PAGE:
So, it may come as no surprise that bacteria are becoming resistant to the weapons humans have invented to combat them.
Indeed, antibacterial resistance has been highlighted in research as one of the great challenges of our time. Novel antibiotics are in great demand and research has been urged to explore alternative routes to overcome antibiotic resistance.
Hence why CBD, as a compound with known antimicrobial properties, was a natural choice for further exploration.
The University of Queensland study consolidated some previous evidence of CBD’s antimicrobial properties, but crucially, it demonstrates how effective CBD really is versus resistant types of bacteria.
Why Does CBD Fight Bacteria
CBD is an extremely complex compound. It interacts with the Endocannabinoid System - the ECS - an impressive biological system present in the living tissues of all vertebrates and invertebrates at least, as well as many plants.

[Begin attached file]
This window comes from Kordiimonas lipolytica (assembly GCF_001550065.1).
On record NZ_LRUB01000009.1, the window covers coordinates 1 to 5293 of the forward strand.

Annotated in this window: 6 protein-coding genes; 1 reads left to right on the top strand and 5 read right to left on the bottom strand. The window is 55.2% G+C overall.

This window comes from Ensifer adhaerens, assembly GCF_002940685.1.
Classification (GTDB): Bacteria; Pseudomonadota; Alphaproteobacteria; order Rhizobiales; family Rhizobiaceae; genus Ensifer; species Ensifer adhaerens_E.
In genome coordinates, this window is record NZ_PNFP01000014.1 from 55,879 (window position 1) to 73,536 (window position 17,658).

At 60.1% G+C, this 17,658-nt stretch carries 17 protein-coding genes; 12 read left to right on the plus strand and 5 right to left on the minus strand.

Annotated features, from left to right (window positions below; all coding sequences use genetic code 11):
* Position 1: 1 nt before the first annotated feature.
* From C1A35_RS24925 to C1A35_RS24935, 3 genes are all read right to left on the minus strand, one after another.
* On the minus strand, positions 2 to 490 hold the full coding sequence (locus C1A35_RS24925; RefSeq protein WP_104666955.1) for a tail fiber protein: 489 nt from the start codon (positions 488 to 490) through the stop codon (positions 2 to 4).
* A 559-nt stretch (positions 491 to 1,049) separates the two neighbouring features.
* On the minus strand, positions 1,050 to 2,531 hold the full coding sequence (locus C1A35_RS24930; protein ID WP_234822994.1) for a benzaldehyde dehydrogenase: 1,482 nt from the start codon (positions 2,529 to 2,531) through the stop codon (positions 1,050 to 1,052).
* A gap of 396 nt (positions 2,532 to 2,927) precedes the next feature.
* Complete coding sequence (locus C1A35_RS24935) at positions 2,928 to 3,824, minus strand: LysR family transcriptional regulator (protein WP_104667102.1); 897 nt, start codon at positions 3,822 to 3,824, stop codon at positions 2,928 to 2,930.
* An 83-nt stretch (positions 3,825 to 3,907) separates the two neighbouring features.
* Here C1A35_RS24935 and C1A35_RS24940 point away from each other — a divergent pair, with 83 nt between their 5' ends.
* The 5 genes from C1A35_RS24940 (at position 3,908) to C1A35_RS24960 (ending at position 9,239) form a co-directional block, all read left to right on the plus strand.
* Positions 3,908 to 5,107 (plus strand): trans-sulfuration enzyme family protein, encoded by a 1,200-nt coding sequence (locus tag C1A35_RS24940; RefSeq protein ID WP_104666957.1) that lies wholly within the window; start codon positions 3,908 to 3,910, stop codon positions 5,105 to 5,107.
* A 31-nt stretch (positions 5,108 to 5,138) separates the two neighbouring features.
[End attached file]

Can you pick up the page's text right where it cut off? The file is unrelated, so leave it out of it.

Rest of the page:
In humans, the ECS plays a complex role in many biological processes such as metabolism. We produce our own Cannabinoids - Endocannabinoids - that are essentially natural counterparts to the Cannabinoids formed in plants.
The CBD contained in plants such as the Hemp is slightly different, but it still interacts with our ECS via CB1 and CBD2 receptors.
CBD’s complex evolution in plants is likely an adaptive trait that aids survival. CBD is produced from trichomes, glands on the surface of a plant that secretes a gel-like liquid containing Cannabinoids such as CBD, THC, and many others.
Cannabinoids in plants possess powerful antimicrobial traits. They ward off bacteria, viruses, and insects, or other pests whilst also protecting the plant from the cold or UV. They also have a bitter taste which wards off herbivorous animals.
Trichomes don’t just exist in hemp or cannabis plants, they’re found across many species and serve a variety of complex purposes.
Cannabinoids provide a compelling toolbox of beneficial compounds. CBD is the key Cannabinoid, but there are many others too.
This toolbox of plant compounds provides a vast opportunity for future research into novel CBD-based antibiotic treatment methods.